Great Grandmother was a bootlegger

Like many Native Nevadans, I have attempted to collect interesting stories about my own ancestors and write them down before they are lost and forgotten forever. I have searched many old newspapers for snippets of stories that mentioned the “Cassinelli” name and some of the antics they performed.

Grandma Was A Bootlegger

In my book, Chronicles of the Comstock, I described how my ancestors started out as a farming and ranching family in Dayton in the late 1800s. They were engaged in supplying livestock, hay and produce to the Comstock and surrounding area.

My Great Grandfather, Pietro Cassinelli, arrived in Dayton about 1889 after working his way across the country from the east coast and working for a time as a cowboy on the old Chisholm Trail. He soon married Theresa Deluchi and acquired a ranch along the Carson River where the couple raised a family of 12 children. About 1910, the family left Dayton and a few of them started ranches in the Reno area. I grew up on a ranch on Glendale Road owned by Pietro and Theresa’s son, Pete.

I recently learned from Kim Henrick, Sharon Honig-Bear and Debbie Hinman that they had found an article in the Nevada State Journal about my great grandmother, Theresa Cassinelli, being arrested for bootlegging during the prohibition days. I was very surprised to learn that this had ever happened, since the old timers were always tight-lipped about things that had happened years ago and the more I learn about them, I can easily see why.

During the prohibition days, federal and City of Reno law enforcement officers, sometimes called prohis, conducted what they called “Dry Raids” to apprehend people possessing or selling alcoholic beverages. The following article appeared in the Nevada State Journal on March 30, 1931:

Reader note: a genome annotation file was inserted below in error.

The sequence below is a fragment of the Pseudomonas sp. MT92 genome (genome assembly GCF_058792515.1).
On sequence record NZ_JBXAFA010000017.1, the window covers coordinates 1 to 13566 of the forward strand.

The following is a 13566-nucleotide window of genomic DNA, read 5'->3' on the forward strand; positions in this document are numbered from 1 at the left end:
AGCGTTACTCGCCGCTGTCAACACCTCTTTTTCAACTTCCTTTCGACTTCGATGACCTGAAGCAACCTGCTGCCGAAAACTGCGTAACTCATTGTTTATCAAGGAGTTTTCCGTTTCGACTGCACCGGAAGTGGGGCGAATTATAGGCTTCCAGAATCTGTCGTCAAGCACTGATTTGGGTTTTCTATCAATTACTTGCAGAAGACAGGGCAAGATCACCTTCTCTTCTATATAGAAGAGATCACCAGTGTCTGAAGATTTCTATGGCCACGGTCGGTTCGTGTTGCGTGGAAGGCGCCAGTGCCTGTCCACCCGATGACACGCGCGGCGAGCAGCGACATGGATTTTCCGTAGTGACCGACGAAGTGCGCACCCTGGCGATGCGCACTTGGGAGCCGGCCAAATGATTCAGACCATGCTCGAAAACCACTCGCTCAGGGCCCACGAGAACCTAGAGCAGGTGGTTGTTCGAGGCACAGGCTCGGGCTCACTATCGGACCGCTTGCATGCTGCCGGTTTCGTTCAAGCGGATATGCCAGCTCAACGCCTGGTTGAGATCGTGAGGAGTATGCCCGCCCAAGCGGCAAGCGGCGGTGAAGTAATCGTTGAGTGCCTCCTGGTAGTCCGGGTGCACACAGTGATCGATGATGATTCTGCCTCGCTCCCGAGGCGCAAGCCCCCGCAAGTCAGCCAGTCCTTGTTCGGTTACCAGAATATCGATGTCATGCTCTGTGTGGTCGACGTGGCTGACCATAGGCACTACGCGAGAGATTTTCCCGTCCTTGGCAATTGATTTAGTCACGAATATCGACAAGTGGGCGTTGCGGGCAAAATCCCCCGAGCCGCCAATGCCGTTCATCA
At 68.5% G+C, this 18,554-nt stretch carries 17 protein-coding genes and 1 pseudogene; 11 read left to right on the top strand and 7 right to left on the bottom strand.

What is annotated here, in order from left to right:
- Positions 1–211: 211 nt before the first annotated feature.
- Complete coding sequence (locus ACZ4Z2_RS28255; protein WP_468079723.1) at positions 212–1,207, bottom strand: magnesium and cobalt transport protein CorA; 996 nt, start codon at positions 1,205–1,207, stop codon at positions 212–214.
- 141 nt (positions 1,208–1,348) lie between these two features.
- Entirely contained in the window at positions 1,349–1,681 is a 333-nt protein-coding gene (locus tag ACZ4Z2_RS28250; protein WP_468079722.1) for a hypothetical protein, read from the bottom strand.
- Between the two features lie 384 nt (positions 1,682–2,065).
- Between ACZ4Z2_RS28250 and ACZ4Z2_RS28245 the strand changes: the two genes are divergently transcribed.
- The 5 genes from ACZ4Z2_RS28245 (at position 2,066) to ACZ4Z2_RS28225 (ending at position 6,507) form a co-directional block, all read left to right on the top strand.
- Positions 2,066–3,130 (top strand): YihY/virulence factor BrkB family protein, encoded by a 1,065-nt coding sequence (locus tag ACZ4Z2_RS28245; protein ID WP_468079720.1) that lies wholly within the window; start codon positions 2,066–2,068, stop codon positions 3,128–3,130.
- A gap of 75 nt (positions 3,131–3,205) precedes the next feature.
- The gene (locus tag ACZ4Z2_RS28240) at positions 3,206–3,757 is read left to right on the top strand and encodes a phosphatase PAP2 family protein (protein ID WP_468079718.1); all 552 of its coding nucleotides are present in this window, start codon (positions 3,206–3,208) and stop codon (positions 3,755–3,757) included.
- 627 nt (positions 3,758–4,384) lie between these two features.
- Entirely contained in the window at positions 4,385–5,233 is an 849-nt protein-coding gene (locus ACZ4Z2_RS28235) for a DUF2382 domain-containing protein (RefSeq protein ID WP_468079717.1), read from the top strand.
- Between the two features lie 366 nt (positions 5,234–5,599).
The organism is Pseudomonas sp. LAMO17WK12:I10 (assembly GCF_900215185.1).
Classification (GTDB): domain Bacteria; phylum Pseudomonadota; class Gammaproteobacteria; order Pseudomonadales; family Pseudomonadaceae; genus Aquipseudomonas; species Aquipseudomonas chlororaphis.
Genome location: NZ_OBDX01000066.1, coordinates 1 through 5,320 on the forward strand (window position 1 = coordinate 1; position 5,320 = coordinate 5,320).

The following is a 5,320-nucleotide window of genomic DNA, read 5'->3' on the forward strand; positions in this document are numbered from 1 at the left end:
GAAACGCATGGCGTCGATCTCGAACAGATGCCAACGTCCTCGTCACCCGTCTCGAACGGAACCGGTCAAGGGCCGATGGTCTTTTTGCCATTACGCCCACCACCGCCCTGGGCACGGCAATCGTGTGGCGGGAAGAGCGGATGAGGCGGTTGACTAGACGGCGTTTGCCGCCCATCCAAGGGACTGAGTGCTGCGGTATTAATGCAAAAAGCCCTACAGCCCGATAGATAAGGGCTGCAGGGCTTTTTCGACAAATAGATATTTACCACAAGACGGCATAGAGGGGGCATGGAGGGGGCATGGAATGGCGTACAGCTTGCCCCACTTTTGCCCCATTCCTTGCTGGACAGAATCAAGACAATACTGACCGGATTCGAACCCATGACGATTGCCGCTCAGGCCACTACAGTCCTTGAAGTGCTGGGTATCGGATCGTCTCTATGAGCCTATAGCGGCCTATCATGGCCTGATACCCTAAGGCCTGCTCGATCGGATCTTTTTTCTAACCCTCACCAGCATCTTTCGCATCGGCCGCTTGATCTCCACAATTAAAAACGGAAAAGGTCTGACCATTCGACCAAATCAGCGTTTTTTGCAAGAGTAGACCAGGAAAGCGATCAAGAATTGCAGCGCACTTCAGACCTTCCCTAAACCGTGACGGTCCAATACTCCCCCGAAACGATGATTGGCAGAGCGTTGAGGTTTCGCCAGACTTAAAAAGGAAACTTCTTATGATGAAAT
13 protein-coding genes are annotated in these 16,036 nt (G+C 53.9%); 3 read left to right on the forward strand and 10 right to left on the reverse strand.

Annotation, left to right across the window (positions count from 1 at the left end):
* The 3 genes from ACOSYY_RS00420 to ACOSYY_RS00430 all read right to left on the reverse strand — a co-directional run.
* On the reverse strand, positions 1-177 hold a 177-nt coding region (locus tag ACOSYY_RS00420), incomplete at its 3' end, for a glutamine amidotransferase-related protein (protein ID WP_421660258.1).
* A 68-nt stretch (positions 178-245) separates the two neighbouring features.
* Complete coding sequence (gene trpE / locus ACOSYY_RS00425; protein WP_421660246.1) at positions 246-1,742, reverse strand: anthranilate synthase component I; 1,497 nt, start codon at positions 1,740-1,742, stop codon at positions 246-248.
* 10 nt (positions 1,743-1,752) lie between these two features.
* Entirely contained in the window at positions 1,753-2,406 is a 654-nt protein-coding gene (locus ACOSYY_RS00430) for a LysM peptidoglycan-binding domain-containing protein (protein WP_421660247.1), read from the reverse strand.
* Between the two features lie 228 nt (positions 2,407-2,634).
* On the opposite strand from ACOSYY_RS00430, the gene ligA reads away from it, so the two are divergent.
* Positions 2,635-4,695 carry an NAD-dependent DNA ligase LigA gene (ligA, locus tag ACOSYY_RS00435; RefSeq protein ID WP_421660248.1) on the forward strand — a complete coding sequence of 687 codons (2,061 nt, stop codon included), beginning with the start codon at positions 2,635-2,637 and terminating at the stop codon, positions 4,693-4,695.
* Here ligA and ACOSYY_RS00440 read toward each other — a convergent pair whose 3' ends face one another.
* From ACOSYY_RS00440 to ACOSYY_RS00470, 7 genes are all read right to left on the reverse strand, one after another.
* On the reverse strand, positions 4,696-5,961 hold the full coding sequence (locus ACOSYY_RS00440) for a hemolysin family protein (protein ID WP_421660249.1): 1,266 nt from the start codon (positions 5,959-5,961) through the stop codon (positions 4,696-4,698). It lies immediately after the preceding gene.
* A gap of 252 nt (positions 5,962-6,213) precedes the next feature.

Reno Dry Raids Net Local Woman

Another raid and one arrest were added yesterday to the list of six raids and seven arrests made Saturday night in Reno by the local prohibition force, when a residence at 345 West Third Street was entered about 2:30 o’clock and Theresa Cassinelli was taken into custody.

The woman had about 100 gallons of wine in her possession, local officers said. The wine was hauled away and stored in the government vaults in the basement of the city hall. Mrs. Cassinelli will be taken before the United States Commissioner, Anne Warren for arraignment sometime this week, it was stated.

When I was a kid, I remember Pete Cassinelli telling me that the family took a Motel A flatbed truck down to Napa California every fall to bring back a load of grapes for making wine. No one ever did tell me that his mother was arrested for being in possession of 100 gallons of bootleg wine. I have since learned that The Italian families were the leading suppliers of illegal liquor in the Reno area during prohibition. Since wine was an integral part of their culture, many Italian citizens were arrested for making the vino. In 1921, a Reno newspaper reporter commented that the grand jury indictment list “looked like an Italian telephone book.”

I remember being told that Theresa Cassinelli had been hit by lightning when visiting at the Glendale Road ranch as she stood by a well that was located near the corner of Glendale Road and what is now 21st Street in Sparks. Perhaps this was her punishment for some of her escapades during the prohibition days.

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